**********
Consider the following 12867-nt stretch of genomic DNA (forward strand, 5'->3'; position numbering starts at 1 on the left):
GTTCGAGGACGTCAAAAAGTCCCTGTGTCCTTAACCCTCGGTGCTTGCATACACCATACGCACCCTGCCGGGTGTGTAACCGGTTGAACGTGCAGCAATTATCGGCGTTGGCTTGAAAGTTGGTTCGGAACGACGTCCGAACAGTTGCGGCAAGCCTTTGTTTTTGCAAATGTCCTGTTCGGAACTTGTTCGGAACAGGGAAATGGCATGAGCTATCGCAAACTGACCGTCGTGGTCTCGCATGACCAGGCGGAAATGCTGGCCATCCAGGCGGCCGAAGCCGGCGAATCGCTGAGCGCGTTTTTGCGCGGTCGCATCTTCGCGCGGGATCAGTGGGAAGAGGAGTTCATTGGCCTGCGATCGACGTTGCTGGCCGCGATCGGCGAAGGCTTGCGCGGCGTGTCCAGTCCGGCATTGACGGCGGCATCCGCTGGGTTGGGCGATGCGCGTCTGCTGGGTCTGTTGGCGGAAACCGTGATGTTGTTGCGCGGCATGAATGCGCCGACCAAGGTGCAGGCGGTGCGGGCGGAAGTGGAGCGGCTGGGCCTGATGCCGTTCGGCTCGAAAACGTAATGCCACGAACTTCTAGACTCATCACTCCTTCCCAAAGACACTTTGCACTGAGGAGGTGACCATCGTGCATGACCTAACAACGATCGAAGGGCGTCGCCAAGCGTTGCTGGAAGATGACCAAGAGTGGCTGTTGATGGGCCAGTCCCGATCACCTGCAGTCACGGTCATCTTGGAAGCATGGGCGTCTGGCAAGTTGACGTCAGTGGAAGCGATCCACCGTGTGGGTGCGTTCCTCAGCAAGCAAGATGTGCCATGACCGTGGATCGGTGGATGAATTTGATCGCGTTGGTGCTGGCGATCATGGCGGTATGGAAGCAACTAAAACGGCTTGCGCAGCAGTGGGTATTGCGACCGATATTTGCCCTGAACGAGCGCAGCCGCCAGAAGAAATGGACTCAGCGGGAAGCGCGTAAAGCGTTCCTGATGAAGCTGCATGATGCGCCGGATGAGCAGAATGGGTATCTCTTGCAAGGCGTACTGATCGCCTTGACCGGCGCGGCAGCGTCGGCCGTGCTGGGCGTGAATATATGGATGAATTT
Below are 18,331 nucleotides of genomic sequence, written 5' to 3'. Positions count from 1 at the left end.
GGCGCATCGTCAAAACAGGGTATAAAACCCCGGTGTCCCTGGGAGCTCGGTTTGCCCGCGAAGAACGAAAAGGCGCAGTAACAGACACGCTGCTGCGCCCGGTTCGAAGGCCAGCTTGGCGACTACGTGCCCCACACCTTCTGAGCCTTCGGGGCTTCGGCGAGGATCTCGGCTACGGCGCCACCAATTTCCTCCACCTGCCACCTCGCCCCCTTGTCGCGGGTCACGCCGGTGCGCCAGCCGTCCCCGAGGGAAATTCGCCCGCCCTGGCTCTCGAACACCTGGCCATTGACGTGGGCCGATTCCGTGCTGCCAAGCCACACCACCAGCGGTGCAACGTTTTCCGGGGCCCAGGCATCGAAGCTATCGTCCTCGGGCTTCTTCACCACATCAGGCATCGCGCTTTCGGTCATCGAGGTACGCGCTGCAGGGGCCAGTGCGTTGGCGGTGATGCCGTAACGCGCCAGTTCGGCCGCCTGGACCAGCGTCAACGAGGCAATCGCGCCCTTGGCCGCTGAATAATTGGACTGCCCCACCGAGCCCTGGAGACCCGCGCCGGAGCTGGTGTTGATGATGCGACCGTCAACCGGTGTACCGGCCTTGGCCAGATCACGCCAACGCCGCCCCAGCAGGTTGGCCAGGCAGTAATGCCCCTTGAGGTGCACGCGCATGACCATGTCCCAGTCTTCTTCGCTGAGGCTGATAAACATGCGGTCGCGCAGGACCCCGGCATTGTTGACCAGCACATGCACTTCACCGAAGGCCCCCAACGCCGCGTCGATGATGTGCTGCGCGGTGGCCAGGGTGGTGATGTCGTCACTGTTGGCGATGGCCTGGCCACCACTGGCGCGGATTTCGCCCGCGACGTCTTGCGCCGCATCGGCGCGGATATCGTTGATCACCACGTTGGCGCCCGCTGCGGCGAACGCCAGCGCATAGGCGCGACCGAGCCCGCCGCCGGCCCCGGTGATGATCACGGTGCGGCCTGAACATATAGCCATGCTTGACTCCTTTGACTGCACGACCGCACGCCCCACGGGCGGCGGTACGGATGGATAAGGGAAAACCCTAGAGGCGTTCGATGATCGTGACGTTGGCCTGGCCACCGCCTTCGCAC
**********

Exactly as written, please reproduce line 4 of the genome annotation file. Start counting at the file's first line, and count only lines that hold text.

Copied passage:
GGCGCATCGTCAAAACAGGGTATAAAACCCCGGTGTCCCTGGGAGCTCGGTTTGCCCGCGAAGAACGAAAAGGCGCAGTAACAGACACGCTGCTGCGCCCGGTTCGAAGGCCAGCTTGGCGACTACGTGCCCCACACCTTCTGAGCCTTCGGGGCTTCGGCGAGGATCTCGGCTACGGCGCCACCAATTTCCTCCACCTGCCACCTCGCCCCCTTGTCGCGGGTCACGCCGGTGCGCCAGCCGTCCCCGAGGGAAATTCGCCCGCCCTGGCTCTCGAACACCTGGCCATTGACGTGGGCCGATTCCGTGCTGCCAAGCCACACCACCAGCGGTGCAACGTTTTCCGGGGCCCAGGCATCGAAGCTATCGTCCTCGGGCTTCTTCACCACATCAGGCATCGCGCTTTCGGTCATCGAGGTACGCGCTGCAGGGGCCAGTGCGTTGGCGGTGATGCCGTAACGCGCCAGTTCGGCCGCCTGGACCAGCGTCAACGAGGCAATCGCGCCCTTGGCCGCTGAATAATTGGACTGCCCCACCGAGCCCTGGAGACCCGCGCCGGAGCTGGTGTTGATGATGCGACCGTCAACCGGTGTACCGGCCTTGGCCAGATCACGCCAACGCCGCCCCAGCAGGTTGGCCAGGCAGTAATGCCCCTTGAGGTGCACGCGCATGACCATGTCCCAGTCTTCTTCGCTGAGGCTGATAAACATGCGGTCGCGCAGGACCCCGGCATTGTTGACCAGCACATGCACTTCACCGAAGGCCCCCAACGCCGCGTCGATGATGTGCTGCGCGGTGGCCAGGGTGGTGATGTCGTCACTGTTGGCGATGGCCTGGCCACCACTGGCGCGGATTTCGCCCGCGACGTCTTGCGCCGCATCGGCGCGGATATCGTTGATCACCACGTTGGCGCCCGCTGCGGCGAACGCCAGCGCATAGGCGCGACCGAGCCCGCCGCCGGCCCCGGTGATGATCACGGTGCGGCCTGAACATATAGCCATGCTTGACTCCTTTGACTGCACGACCGCACGCCCCACGGGCGGCGGTACGGATGGATAAGGGAAAACCCTAGAGGCGTTCGATGATCGTGACGTTGGCCTGGCCACCGCCTTCGCAC